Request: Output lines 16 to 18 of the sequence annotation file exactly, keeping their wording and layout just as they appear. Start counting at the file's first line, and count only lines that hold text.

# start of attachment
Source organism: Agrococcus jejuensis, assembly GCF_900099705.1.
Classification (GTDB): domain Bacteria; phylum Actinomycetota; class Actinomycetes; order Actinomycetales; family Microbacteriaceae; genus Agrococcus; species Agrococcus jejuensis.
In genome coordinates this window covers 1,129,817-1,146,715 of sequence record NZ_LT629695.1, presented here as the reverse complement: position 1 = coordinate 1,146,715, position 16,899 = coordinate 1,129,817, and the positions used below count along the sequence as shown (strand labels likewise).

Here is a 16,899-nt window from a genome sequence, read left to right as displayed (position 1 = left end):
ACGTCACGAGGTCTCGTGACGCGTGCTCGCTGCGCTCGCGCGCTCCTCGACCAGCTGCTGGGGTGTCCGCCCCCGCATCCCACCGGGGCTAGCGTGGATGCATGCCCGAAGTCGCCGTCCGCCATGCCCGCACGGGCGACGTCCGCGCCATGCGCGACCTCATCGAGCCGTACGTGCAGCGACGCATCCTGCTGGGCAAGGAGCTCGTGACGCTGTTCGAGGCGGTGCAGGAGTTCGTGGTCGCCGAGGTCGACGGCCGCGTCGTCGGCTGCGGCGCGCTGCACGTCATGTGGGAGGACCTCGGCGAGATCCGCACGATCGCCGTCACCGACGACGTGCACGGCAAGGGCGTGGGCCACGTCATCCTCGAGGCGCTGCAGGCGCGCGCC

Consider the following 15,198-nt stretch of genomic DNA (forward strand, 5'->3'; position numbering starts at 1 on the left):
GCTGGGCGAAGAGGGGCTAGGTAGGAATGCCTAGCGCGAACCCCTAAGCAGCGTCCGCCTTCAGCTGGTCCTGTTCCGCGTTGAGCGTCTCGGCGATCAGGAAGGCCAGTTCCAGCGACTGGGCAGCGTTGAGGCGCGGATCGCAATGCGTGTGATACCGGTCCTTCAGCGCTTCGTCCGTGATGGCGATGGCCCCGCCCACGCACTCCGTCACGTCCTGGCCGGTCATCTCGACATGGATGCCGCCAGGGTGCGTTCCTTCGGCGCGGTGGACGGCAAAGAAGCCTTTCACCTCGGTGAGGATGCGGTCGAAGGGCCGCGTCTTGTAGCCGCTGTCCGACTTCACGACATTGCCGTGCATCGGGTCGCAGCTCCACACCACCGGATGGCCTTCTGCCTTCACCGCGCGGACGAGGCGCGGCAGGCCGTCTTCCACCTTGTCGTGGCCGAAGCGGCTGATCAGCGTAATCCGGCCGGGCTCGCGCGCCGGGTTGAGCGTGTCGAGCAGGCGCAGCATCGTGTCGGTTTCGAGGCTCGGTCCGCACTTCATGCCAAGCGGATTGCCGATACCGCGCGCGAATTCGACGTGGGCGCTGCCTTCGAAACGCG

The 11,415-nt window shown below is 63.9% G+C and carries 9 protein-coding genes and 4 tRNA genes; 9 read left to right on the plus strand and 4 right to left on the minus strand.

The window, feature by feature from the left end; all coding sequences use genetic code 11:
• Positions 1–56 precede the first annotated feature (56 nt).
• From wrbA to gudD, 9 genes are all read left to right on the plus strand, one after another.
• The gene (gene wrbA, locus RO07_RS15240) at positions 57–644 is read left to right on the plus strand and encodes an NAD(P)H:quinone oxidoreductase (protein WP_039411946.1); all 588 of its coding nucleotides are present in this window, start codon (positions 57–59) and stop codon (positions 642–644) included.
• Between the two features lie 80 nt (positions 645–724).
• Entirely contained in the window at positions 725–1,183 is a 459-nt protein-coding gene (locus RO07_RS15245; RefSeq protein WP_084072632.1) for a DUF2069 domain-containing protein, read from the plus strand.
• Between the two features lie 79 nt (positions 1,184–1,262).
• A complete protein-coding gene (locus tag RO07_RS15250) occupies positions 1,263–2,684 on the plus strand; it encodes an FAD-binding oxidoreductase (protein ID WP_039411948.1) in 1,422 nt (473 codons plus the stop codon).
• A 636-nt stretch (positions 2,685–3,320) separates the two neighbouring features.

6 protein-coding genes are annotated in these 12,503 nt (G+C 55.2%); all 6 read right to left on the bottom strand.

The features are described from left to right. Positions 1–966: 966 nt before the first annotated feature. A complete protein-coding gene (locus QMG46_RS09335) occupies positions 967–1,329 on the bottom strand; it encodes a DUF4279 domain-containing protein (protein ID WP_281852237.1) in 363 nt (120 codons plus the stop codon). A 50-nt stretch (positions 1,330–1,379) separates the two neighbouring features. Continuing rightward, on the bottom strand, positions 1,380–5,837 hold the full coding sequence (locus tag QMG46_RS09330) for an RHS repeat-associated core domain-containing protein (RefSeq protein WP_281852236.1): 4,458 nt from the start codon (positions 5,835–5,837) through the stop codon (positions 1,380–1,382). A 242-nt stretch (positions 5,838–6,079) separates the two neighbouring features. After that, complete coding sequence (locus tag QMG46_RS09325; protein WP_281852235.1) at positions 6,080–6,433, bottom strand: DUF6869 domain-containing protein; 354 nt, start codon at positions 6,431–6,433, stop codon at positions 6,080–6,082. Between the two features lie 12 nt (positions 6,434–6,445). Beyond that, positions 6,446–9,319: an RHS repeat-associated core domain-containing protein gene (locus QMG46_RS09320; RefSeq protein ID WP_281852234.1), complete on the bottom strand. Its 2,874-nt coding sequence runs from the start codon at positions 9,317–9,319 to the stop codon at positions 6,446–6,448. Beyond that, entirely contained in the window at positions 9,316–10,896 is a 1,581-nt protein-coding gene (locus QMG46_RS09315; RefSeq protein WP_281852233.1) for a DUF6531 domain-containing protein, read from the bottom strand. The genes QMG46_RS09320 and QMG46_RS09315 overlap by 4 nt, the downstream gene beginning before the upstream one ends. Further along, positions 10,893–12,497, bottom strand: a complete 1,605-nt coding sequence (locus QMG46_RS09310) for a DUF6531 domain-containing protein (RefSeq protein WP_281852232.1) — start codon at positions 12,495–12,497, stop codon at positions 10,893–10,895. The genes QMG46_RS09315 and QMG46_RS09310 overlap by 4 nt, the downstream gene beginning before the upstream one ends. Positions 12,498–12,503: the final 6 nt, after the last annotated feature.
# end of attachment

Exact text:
• A complete protein-coding gene (locus tag RO07_RS15250) occupies positions 1,263–2,684 on the plus strand; it encodes an FAD-binding oxidoreductase (protein ID WP_039411948.1) in 1,422 nt (473 codons plus the stop codon).
• A 636-nt stretch (positions 2,685–3,320) separates the two neighbouring features.

6 protein-coding genes are annotated in these 12,503 nt (G+C 55.2%); all 6 read right to left on the bottom strand.